__[Why You Should Stop Using Chrome](https://backlinko.com/switch-chrome)__
__[The Ultimate Guide to Manually Building Links](https://backlinko.com/manual-link-building)__
These headlines are all very different from one another but each does an effective job of capturing attention and communicating the benefits of reading on. In fact, we could probably even make this section longer by talking about more examples—but then we’d run into our next tip: keep it short.
Set up the blog structure first.
Before you start writing, it’s helpful to have a plan. Do your best to stick with the following blog post structure:
A subheading (optional)
Bullet points and/or numbered lists (optional)
A call-to-action (CTA). Add a CTA at the end of your blog post so readers know what they should do next. It could be something like, “Let us know in the comments what you thought about this article!” or “Click here to read more articles from our blog.” Adding images is also recommended.
Consider how your readers will consume the content.
Content consumption has changed significantly over the past few years. More and more people are reading content on their mobile devices, so it's important to consider how they will consume your content when developing your blog post.
Here are a few ways you can optimize your blog post for readers:
Structure your content with headings and subheadings. Your readers will skim through the article to find what matters to them most. Provide an overview of your article by using different sized headings and subheadings that clearly state what the topic of each section is about.
Hook your audience right away.
If you’re going to ask a question, make sure it's one that your audience is asking themselves.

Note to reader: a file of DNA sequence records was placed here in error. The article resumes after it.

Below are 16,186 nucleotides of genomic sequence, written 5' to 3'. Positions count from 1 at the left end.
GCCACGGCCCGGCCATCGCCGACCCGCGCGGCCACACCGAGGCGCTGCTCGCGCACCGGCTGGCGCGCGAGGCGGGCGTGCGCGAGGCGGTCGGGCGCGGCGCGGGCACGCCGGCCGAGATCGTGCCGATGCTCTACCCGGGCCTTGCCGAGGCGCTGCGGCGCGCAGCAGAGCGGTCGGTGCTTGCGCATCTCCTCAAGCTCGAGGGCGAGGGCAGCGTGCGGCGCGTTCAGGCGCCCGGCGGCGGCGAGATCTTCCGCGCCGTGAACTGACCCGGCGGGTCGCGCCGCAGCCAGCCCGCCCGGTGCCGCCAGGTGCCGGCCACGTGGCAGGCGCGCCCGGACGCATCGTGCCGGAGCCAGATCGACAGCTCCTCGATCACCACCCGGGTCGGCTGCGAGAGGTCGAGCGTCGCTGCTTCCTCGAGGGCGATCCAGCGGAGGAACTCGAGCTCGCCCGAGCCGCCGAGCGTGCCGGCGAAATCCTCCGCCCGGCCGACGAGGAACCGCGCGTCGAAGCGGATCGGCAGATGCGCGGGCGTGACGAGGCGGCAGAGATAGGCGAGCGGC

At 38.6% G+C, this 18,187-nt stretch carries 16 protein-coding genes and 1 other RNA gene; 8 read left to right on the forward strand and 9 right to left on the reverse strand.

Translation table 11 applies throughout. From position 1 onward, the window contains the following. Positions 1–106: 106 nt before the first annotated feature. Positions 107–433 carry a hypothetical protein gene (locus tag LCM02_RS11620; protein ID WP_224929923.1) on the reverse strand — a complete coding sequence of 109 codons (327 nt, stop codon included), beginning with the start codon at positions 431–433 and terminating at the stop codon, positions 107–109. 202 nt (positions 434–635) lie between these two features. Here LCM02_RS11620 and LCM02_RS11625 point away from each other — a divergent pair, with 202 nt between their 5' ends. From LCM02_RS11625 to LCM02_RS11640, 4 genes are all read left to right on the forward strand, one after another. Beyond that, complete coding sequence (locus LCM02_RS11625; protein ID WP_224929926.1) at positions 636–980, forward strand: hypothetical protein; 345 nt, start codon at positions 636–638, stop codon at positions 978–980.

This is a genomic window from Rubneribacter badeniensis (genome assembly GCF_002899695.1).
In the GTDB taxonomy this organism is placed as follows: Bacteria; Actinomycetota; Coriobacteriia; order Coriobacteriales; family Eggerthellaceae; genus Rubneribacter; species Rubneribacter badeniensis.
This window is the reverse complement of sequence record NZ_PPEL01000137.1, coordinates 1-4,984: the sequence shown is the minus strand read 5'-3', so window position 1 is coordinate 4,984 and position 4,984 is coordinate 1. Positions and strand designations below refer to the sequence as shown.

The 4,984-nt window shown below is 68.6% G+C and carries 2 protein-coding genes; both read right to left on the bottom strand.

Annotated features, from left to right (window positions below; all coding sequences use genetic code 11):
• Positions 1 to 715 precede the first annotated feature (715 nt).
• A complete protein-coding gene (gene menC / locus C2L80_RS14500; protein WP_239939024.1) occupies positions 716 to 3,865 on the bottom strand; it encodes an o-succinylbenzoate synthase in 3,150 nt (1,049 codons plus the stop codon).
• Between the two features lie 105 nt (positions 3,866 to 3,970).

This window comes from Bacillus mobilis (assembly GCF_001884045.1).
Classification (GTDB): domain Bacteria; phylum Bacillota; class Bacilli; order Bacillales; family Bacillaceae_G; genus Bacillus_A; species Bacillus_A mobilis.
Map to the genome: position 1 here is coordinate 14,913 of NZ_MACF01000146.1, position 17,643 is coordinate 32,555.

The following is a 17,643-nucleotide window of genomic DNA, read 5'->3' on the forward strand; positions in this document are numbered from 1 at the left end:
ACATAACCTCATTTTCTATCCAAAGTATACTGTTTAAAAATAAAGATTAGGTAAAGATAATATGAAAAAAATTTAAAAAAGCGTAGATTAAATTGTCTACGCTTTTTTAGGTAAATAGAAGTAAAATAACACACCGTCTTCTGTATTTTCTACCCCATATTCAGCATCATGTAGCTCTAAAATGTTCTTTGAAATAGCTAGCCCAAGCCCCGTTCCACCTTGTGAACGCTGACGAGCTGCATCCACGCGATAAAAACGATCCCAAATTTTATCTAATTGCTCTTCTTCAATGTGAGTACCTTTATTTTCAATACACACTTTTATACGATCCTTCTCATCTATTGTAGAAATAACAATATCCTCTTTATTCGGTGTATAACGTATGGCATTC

For example, I asked what’s more important to your business: having an online presence or being on social media.
This question is relevant to many small businesses because they are often unsure if they should invest in a website and digital marketing or just focus on social media marketing.
One way to tell if the question you want to ask is relevant is by looking at your analytics and seeing what type of questions people are searching for answers to on search engines.
You can also review the comments that people leave on your blog posts and see what types of questions they ask you in the comments.
Tell a story.
Now you’re probably thinking, “wow Ben, that’s a lot of work. I don’t think I have time for all of that. What if I don’t have any interesting stories to tell? Or what if my business isn’t very interesting? Do I just skip this part? Are you trying to set me up for failure or something?!”
Not to worry. There are several options available when it comes to finding a story to include in your blog post. You can tell personal or fictional stories, use quotes from other sources, and even share customer success stories or the success stories of others who aren't your customers (yet).